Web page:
Doctor plucked from top Indian hospital saving cancer patients in Nakuru
By Kiprotich Chepkoit
| July 12th 2016
To a majority of Kenyans, India is the place to visit when it comes to medical tourism.
This has largely been fuelled by lack of advanced medical facilities and equipment in Kenyan hospitals. And even when the equipment are available, patients are kept on the waiting list for too long. Some even die while still waiting for their day to come. It is for this reason fundraisers for people seeking treatment in India have become common practice.
But some Indian doctors are seeking to stem the tide. They left their beloved families in India and have to endure solitary lives thousands of miles away from home, all to ensure Kenyans don't have to organise fundraisers for their loved ones to travel to India for treatment.
Navin Chander Raina, who is based in Nakuru's Mediheal Hospital, is one such doctor.
Plucked from the prestigious Fortis Hospital in Mohali, India, where he had worked for 15 years, Dr Raina has helped set up the first Laparoscopic Unit in Nakuru County. The surgical services director came to Kenya in February last year.
The specialist doctor in general surgery, cancer surgery and advanced laparoscopic surgery has in the past 15 months operated on 220 patients.
"I have done exceptional work in my field in service for the ailing population by starting the first minimal access surgery unit in Nakuru County. And on seeing the plight of cancer patients, I undertook many major surgical procedures successfully, many of them for the first time in the region," said the soft spoken doctor from Kashmir.
Raina said after completing his post-graduate studies in general surgery, he practised general and cancer surgery in India. He later went to the US for more training and a fellowship in minimal access surgery. Upon return to India, he popularised laparoscopic surgery (key hole surgery) in and around Chandigarh.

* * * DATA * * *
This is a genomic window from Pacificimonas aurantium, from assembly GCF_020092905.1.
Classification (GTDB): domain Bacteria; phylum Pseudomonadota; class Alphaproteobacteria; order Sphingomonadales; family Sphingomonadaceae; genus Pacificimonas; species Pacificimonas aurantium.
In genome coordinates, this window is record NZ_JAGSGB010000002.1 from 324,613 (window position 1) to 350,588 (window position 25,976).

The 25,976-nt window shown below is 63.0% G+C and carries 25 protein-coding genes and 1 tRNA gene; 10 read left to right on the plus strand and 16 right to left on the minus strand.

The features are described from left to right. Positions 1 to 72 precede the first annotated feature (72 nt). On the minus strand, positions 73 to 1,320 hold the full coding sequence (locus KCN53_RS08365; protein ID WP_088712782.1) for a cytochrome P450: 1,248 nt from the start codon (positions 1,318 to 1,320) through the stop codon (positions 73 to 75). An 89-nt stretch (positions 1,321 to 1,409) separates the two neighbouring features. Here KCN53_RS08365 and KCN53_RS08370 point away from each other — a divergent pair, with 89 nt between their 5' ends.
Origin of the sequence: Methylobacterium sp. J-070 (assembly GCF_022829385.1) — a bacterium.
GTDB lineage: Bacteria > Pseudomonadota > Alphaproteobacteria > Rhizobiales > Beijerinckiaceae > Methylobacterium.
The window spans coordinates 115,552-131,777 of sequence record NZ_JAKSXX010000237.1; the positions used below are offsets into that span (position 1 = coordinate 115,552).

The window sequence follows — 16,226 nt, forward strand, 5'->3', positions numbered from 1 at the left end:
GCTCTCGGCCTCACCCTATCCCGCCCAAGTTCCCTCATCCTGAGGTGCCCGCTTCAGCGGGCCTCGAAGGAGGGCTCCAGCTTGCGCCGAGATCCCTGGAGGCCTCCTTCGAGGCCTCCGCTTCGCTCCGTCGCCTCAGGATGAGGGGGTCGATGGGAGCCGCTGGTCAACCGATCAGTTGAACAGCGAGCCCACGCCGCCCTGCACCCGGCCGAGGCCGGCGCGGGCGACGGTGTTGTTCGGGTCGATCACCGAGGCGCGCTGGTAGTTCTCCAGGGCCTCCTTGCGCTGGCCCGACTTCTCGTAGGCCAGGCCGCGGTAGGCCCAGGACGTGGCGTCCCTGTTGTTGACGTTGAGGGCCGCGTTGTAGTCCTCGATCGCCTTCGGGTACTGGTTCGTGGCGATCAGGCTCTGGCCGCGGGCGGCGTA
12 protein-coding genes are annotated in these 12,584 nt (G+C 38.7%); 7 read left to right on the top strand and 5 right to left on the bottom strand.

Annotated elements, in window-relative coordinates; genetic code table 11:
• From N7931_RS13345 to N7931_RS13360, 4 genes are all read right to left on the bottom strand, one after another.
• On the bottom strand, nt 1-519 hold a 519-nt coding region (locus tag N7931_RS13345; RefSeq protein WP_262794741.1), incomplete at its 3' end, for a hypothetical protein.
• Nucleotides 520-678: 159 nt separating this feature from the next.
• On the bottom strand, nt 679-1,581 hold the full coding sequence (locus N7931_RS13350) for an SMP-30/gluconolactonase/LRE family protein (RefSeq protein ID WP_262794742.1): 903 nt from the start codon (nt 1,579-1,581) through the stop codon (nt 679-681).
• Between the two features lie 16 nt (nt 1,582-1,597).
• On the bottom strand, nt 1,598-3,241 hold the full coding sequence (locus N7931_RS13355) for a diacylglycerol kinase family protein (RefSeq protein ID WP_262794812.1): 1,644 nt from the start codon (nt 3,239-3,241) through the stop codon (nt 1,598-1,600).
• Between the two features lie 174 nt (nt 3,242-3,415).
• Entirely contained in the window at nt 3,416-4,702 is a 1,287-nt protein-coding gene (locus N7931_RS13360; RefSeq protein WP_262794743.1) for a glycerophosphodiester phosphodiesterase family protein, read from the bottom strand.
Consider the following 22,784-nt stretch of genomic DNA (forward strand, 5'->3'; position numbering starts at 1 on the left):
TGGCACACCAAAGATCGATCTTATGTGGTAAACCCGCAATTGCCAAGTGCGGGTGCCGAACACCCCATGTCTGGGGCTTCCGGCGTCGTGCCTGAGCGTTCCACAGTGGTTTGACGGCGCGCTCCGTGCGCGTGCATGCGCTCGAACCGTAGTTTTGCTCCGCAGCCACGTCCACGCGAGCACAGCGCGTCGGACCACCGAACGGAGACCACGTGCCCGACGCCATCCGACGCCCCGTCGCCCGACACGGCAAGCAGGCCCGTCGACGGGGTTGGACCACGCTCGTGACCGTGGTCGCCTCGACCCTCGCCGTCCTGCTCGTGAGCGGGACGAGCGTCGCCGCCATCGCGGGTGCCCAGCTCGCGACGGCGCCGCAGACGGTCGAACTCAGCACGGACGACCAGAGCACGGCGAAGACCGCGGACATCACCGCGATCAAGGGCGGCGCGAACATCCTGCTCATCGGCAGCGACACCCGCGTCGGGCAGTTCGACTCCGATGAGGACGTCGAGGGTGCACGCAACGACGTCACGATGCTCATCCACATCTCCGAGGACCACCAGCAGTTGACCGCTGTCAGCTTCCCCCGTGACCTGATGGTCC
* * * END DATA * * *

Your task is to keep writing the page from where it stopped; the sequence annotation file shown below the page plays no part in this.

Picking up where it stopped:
Laparoscopy, he said, is operating inside the body cavity using a rigid tube which has a chip and light attached to it and the images from inside the body cavity are expressed on a monitor outside.
"These images are used as guide to perform different operations employing long instruments," he said.
The 62-year-old said during his first day in theatre in Kenya, he operated on a patient and removed the largest ever reported appendix in a human being.
"It shocked all of us. I was too shocked because it was my first day in the theatre in a Kenyan hospital and never had I come across such in the 40 years that I have served in various medical facilities across the world," he said.
Raina said the 27cm appendix was from a 16-year-old girl who had been wrongly diagnosed thus delaying treatment and removal making the appendix grow to threatening levels.
"It was a breakthrough in the medical field ultimately breaking the longest known of 26.3cm. But I am happy I made a difference in my first day in Kenya," he said.
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